If you run an online store, chances are pretty high (let’s face it, certain) that you’d like to convert more of your channel traffic into buyers.
They stop by, they click around, but too many of them just leave. All online stores face a somewhat inherent problem that prevents more conversions…
Or more specifically the lack of trust.
This is something that can be impacted in surprising ways with the smart use of social proof.
Let’s think about it this way…
Imagine you’re traveling in a new city and want something to eat (we’ve all been there). And you don’t want to go just anywhere; you want to eat the best food from the best place.
Go ahead and visualize your dream destination—it’s your imaginary vacation after all. You’re somewhere exciting, you have no connections, and you know little about the local culture… but you do know one popular street for restaurants.
How will you decide where to eat?
Without whipping out FourSquare or Yelp, you’d probably look for the not-empty places—the places where people (preferably locals) are actually eating. That’s what we’re talking about when we say “social proof.”
Social proof can mean many things, but the concept itself is simple. People tend to trust things more when other people trusted it first. And there are several ways a business can display this kind of trust.
The social proof world includes:
- Reviews and testimonials
- Influencer recommendations
- Exposure of what others are doing— “social proof notifications”
You’re likely more familiar with the first 3 kinds of social proof than you are the last. Reviews, referrals, and influencers are found all over online, but they’ve always existed in real world marketing, too.
Reviews (in this case, via Trustpilot and for Trustpilot) provide honest testimonials from other customers that inform newcomers to your brand.
Footwear brand Greats uses ReferralCandy to incentivize customers to refer their friends and drive more sales through this kind of social proof.
The smart use of influencers—advocates for your brand who your audience already trusts—can carry a lot of marketing weight. (
The newest kind of social proof marketing—social proof notifications—arose from a unique need presented by the ecommerce world… How can online shops show that they’re popular, busy stores if people only see a static website? In other words, how do stores get the automatic social proof that our earlier example of busy restaurants enjoys?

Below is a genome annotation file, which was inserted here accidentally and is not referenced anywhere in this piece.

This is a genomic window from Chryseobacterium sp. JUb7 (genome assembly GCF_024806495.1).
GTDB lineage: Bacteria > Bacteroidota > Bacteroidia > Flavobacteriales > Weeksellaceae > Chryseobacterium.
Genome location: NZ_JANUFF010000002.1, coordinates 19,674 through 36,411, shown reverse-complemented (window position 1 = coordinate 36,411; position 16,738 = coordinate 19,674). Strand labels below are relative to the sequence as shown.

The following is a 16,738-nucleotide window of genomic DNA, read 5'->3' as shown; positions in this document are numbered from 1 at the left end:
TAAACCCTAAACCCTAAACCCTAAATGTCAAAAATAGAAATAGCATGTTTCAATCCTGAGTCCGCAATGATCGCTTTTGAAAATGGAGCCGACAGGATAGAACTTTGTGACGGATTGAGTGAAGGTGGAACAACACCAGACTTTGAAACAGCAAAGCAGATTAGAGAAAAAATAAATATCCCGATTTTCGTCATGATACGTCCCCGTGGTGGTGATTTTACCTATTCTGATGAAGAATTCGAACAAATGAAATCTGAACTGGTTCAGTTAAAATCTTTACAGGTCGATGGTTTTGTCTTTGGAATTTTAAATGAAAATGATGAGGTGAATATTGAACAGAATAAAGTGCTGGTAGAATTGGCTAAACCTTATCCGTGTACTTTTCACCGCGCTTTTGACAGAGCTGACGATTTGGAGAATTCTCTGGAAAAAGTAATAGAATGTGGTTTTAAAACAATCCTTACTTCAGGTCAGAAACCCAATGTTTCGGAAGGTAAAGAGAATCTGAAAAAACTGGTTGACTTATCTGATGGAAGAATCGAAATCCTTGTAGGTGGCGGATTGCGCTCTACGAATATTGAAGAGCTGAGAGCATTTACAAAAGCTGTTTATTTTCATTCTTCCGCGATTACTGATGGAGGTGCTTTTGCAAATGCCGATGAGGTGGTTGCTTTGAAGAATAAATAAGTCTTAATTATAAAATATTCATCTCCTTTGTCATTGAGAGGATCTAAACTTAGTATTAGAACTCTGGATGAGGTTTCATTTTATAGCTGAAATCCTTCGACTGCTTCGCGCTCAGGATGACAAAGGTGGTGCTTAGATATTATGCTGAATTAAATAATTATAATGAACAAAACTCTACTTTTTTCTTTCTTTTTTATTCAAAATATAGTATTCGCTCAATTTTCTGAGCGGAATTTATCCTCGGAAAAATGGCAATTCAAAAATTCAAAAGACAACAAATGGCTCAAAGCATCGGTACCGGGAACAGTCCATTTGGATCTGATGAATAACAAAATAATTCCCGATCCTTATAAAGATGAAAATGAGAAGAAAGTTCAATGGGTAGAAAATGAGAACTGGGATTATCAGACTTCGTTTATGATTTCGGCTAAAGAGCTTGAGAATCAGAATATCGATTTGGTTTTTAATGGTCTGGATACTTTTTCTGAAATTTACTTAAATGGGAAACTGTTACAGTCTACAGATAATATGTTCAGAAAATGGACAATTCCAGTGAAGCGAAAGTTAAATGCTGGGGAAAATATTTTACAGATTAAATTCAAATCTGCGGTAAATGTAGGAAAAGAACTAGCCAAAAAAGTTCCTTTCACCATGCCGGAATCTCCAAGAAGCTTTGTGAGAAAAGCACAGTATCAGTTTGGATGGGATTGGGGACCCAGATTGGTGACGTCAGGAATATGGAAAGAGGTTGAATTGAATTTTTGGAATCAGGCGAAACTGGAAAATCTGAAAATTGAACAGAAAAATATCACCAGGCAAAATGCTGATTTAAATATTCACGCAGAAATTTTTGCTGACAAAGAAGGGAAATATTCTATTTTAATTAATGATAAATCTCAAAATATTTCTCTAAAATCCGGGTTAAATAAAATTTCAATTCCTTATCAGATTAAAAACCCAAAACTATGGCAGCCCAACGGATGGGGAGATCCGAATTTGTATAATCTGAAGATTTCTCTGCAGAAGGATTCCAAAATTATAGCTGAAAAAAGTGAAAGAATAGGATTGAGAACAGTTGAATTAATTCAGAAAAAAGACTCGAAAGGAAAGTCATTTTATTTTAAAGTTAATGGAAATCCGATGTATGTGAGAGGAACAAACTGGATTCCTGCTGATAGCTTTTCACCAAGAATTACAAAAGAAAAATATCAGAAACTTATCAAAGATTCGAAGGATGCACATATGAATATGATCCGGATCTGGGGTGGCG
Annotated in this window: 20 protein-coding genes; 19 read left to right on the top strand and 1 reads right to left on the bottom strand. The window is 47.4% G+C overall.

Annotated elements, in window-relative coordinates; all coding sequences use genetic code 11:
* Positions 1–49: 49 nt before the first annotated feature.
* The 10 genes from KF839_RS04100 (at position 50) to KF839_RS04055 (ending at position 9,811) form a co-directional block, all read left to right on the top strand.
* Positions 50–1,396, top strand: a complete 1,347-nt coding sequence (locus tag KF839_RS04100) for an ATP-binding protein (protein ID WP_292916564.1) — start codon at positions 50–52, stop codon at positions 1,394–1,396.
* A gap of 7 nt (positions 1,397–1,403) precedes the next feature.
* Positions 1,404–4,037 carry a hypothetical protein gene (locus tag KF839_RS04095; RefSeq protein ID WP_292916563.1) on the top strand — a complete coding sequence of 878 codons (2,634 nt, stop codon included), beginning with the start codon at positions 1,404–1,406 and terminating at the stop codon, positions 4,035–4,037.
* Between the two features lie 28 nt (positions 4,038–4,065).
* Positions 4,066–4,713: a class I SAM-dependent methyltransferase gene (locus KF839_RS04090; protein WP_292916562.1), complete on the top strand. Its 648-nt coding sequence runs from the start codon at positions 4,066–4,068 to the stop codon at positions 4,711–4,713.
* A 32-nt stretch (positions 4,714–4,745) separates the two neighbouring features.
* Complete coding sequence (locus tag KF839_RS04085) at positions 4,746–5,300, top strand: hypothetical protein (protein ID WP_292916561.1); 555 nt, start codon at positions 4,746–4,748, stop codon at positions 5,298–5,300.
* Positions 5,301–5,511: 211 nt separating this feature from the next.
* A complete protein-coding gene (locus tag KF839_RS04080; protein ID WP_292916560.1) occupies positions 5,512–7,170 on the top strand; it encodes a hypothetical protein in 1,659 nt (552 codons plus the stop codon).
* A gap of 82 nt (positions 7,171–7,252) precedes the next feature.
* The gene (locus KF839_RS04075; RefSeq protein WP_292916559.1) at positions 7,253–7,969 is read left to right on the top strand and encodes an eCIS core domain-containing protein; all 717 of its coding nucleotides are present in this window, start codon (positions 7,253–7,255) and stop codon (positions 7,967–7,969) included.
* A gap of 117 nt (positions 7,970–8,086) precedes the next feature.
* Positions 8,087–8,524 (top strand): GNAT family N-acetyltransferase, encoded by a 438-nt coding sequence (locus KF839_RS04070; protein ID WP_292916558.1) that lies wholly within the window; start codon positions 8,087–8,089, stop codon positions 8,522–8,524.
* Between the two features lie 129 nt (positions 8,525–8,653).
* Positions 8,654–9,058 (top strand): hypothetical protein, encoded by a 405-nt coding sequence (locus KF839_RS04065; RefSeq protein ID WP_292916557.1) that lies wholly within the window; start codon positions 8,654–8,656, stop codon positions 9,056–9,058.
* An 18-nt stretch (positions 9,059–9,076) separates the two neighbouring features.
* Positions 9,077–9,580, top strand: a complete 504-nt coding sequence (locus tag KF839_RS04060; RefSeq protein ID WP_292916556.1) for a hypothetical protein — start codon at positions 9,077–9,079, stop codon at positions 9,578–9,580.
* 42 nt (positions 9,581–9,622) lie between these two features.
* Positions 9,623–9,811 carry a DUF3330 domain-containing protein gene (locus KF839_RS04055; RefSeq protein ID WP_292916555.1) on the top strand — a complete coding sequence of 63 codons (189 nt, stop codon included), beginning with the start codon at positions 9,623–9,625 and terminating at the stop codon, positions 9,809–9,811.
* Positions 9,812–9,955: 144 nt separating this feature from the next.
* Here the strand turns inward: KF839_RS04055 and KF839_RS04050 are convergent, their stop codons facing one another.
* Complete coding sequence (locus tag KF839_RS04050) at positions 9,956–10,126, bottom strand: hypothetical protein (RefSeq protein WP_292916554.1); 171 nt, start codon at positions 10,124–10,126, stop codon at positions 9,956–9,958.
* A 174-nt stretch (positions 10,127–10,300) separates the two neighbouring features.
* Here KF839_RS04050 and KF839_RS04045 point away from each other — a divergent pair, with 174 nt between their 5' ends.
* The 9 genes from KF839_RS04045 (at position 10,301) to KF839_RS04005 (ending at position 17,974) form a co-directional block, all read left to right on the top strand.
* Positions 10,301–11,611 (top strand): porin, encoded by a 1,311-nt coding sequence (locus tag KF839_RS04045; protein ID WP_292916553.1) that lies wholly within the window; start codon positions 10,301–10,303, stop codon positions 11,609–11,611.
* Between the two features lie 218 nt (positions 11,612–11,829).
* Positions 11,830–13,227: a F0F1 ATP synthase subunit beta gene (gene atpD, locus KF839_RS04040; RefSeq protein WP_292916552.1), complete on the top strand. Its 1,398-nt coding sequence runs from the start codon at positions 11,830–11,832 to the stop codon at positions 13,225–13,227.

The answer: by actively capturing and showcasing the activity of other users. When a person takes action on your website, show that action in real time to other visitors so that they see the activity happening within your store. This is exactly what social proof notification platforms (like Fomo, the platform we will be using as an example in this article) provide.
All About Visitor Experience
The goal of adding these notifications is to use social proof for building trust, creating a sense of activity, and of course, driving conversions.
As people visit your website, seeing this live activity helps them to understand that your brand is alive and valued by other customers. Their experience is improved through their exposure to currently popular products, awareness of other customers shopping with your company, and proof that your site is a place where people like to shop.
There’s good research behind it too.
Over 4 years and across almost 7,000 websites, data analytics and personalization software provider, Qubit, studied the effects of 29 treatments on website revenue.
The results? Creating scarcity was the number 1 driver for increasing revenue. Building social proof was number 2.
Social proof notifications like this actually achieve both. Through seeing exactly what products others are purchasing in real time, demand is shown off and scarcity is implied. And, by seeing that real people are behind these purchases, social proof is delivered.
How Social Proof Notifications Work
Notifications need user activity. The most obvious user activity to show off when building social proof is conversions.